The first Wal-Mart store was opened on July 2nd 1962 in Rogers, Arkansas by Sam Walton, who believed that the future of retailing lay in discounting. To avoid competing head on with companies like Sears and Woolworths which dominated big cities, Walton opened stores in less populated areas that was ignored by other retailers. The stores aimed to serve customers who, up until then, had to travel long distances to save money, and to purchase daily household goods. Now they could buy the same goods cheaply at home. This positioning proved to be critical to Wal-Mart’s success in the years to come as it expanded underneath its competitors radar screens to earn substantial market size. (Farhoomand, 2005)
In the first year of operation, sales at Wal-Mart stores were US $975,000. Ten years later, when the company was listed on the New York Stock Exchange in 1972, revenues had reached US $78million. The public listing provided the company with the resources to finance a more rapid expansion, and by 1979 sales had surpassed US $1 billion. The unbelievable growth was unstoppable. In 1990, the company topped the list of major retailers in the US. And five years later, Wal-Mart stores could be found in all 50 American states, in Mexico and Canada. In 2002 it became the world’s largest company in terms of sales. On January 31st 2005, Wal-Mart Stores reported net sales of US $285 billion, and had a presence in nine countries with 5,289 stores and 1.6 million employees worldwide. Wal-Mart offered multiple store purchasing options that included discount stores, supercentres, warehouse stores and neighborhood markets. Wal-Mart not only the largest company in the world, but also the most admired company in the US according to Fortune magazine. (Farhoomand, 2005)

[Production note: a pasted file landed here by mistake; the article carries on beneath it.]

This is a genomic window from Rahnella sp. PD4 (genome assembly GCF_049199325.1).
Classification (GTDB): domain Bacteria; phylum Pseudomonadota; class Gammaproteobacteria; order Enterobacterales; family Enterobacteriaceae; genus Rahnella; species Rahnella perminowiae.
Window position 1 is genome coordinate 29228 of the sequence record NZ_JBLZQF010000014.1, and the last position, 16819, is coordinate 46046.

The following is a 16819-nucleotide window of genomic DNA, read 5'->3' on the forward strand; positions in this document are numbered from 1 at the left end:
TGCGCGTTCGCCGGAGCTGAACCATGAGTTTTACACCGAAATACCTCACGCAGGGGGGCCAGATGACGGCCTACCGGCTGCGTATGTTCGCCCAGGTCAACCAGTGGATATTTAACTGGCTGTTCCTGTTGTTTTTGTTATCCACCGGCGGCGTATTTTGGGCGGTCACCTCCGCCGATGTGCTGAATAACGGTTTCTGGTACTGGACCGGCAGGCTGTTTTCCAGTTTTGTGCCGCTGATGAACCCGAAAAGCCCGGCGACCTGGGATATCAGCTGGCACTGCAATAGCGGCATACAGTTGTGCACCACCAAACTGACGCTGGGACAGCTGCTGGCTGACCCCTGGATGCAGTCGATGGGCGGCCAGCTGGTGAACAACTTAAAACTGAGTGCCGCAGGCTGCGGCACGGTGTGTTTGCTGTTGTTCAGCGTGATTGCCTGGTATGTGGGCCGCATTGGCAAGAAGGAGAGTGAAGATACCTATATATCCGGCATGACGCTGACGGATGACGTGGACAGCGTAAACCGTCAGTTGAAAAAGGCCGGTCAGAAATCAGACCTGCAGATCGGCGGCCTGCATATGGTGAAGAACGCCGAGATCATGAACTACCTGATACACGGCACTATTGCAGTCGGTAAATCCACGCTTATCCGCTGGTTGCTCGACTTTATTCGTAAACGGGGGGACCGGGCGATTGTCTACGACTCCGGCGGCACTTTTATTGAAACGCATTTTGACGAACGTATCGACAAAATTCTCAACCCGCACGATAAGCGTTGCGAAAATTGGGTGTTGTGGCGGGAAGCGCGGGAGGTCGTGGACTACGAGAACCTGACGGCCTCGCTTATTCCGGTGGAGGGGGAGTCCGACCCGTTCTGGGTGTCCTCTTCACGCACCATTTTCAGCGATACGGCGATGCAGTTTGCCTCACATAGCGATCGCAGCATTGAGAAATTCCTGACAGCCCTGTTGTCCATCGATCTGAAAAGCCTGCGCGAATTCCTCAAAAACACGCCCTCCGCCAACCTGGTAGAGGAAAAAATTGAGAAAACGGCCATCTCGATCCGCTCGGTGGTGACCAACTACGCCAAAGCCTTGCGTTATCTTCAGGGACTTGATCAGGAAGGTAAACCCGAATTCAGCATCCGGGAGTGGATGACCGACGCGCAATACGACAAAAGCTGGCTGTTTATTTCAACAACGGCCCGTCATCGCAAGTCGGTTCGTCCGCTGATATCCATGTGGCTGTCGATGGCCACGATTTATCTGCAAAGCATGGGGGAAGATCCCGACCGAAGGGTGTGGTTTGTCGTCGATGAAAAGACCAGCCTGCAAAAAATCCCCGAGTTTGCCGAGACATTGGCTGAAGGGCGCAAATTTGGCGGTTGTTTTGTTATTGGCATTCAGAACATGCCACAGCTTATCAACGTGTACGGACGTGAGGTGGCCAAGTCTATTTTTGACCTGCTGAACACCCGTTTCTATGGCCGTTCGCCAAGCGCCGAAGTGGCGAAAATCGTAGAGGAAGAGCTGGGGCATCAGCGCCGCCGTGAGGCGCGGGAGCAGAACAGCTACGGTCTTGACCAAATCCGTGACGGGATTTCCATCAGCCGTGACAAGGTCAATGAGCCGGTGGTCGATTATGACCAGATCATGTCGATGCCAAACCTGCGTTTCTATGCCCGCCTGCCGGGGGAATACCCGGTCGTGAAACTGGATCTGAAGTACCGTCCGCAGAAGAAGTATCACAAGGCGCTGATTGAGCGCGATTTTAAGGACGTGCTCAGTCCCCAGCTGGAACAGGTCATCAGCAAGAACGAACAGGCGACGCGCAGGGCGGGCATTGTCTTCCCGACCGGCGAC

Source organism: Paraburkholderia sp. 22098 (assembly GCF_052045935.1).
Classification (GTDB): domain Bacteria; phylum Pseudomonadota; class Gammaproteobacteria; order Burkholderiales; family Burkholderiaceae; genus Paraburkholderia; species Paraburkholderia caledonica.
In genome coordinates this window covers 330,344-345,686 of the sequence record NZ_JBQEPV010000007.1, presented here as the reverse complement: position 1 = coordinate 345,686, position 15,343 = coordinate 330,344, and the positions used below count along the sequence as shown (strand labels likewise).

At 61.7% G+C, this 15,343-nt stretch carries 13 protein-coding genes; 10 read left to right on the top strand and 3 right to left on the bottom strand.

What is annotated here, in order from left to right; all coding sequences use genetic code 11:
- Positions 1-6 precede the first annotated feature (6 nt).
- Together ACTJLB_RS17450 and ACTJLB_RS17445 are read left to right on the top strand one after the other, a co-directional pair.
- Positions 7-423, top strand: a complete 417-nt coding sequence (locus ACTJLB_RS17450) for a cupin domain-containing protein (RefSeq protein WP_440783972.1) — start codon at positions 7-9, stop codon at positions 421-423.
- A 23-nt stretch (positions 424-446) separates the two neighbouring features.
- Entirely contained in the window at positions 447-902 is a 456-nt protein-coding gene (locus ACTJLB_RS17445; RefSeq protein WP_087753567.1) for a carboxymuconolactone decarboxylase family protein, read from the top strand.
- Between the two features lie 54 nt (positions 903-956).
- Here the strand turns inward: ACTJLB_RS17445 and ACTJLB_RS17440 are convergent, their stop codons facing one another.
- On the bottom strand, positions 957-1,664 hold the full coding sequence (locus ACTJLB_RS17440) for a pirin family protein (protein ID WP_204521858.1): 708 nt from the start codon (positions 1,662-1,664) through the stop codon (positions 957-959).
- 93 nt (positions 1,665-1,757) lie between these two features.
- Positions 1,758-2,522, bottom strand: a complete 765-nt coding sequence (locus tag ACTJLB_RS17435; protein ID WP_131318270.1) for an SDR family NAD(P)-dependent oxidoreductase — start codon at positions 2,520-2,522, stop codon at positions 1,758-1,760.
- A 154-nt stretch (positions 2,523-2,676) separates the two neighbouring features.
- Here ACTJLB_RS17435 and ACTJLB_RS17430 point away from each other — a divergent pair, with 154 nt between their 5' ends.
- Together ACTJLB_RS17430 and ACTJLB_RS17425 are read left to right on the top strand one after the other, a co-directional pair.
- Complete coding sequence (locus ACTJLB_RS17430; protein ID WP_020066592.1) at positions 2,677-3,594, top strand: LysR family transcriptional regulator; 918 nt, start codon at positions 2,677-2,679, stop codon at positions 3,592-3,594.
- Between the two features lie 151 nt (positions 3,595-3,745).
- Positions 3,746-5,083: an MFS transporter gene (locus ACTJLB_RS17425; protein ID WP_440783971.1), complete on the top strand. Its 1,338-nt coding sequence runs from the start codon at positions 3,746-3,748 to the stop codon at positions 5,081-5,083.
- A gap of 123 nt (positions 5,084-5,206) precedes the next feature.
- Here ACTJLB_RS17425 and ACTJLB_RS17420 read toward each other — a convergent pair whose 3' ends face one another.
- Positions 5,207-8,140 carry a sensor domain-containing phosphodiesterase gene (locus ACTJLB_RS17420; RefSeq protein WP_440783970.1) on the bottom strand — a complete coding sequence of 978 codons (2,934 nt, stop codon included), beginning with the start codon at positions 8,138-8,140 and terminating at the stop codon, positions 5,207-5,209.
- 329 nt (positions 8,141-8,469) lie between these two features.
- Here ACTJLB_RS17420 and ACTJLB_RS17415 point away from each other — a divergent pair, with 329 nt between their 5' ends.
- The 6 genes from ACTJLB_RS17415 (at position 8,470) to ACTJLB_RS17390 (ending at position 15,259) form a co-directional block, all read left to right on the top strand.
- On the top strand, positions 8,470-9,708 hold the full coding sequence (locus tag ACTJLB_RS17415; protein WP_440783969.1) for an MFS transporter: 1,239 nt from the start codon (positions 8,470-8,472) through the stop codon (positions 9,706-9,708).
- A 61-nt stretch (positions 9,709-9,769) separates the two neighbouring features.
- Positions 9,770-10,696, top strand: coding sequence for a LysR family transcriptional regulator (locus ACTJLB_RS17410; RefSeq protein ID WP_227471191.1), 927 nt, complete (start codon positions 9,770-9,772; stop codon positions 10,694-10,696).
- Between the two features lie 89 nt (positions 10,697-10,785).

Many attributed Wal-Mart’s success to its model of selling brand name products for less. Wal-Mart’s founder and its executives did not invent the rules of discounting. When Sam Walton opened the first...
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